Next week Shellie Croft will be joining 8 Women Dream. Shellie lives her version of The American Dream in the Willamette Valley wine country of Oregon and she will be sharing what it is like to achieve your dream life. Or in her words, “My grape life!”
Our email exchanges over the past few weeks have me thinking a great deal about what the secret is to finding that sweet spot of happiness in knowing you are on the right path to achieving the life of your dreams.
Many people get there — because Shellie has — yet there are just as many of us who never seem to be quite able to grab that brass ring no matter how many times our merry-go-round life takes us close to the coveted dream prize. Somehow we keep missing it. What is the secret? What does Shellie know that many of us don’t?
Or is she just incredibly lucky?
In our quiet moments dreamers often suffer in anguish with questions like … Am I on the right path? Do I need to change course? Why am I procrastinating? Why am I so tired? Why can’t I motivate myself to do this? Why can’t I make money at this? Why aren’t I happy? What am I doing wrong? Should I just quit? Did I pick the wrong dream? How do you know? What are the signs?
Good lord.Â It’s no wonder that so many dreamers quit.
But the universe tends to have a great sense of humor when you begin questioning parts of your dream life.
On Tuesday, Ashley of Simon & Schuster sent me two copies of Practical Genius: The Real Smarts You Need to Get Your Talents and Passions Working for You by Gina Amaro Rudan.
The inside cover reads, “Most people consider genius to be a gift, a “lightning bolt from the gods” that strikes people like Einstein or Mozart, but not the rest of us. They see it as a quality — like creativity– that has a magical, exclusive, elusive connotation.
That is simply not true, says Gina Rundan. Every one of us has a capacity for genus. Anyone is capable of achieving something so extraordinary that it could change the game for you, your business, and every aspect of your life. In Practical Genius, Rudan shows you how to:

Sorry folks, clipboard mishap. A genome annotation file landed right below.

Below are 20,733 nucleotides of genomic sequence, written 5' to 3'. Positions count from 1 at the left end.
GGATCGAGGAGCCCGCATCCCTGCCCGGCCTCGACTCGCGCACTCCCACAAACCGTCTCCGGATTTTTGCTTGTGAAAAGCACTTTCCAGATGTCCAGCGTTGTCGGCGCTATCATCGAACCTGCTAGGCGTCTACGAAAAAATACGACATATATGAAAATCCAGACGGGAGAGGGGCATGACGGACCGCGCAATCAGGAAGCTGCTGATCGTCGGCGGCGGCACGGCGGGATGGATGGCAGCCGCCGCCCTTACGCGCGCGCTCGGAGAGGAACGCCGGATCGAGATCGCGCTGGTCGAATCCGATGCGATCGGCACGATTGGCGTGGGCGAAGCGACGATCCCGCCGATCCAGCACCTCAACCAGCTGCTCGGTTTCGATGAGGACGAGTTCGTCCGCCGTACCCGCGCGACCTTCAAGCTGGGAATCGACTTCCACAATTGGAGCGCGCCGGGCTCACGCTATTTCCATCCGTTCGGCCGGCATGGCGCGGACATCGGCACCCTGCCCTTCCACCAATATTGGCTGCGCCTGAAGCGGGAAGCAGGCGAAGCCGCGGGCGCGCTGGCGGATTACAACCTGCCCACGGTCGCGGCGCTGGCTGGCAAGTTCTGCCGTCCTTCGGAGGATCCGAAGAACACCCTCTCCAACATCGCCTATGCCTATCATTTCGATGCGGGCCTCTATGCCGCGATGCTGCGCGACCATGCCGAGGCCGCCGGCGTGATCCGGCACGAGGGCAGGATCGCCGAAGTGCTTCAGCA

- Identify your genius.
- Express it in everyday life.
- Surround yourself with genius.
- Sustain genius for a lifetime of personal and professional satisfaction.
- Market your genius to others.
Duh-oh! Thanks universe!
The cover of the book has a testimonial from Seth Godin, “Positive, insightful, and generous, this book will go a long way in helping you realize that genius is a choice.”
Double duh-oh! For any of you who have been reading me long enough know how much I adore Seth Godin. Is this my sign?
I’ve decided I am going to work through this book with you every Sunday through October and share what I discover about my dream choice in the process. I will be giving away a 2nd copy of this book to a reader who comments on my posts throughout this series.
Your email address in your comment will count as your entry and at the end of my journey with this book, I will place all your emails into a hat and choose from one of the comments. You can enter by commenting as many times as you want.Â The more you comment the greater your chance of getting this book.
The opening of Gina Rudan’s book begins with these questions:
Do you ever feel as though you are two separate people–the face you present at the office and the authentic self you are in the rest of your life?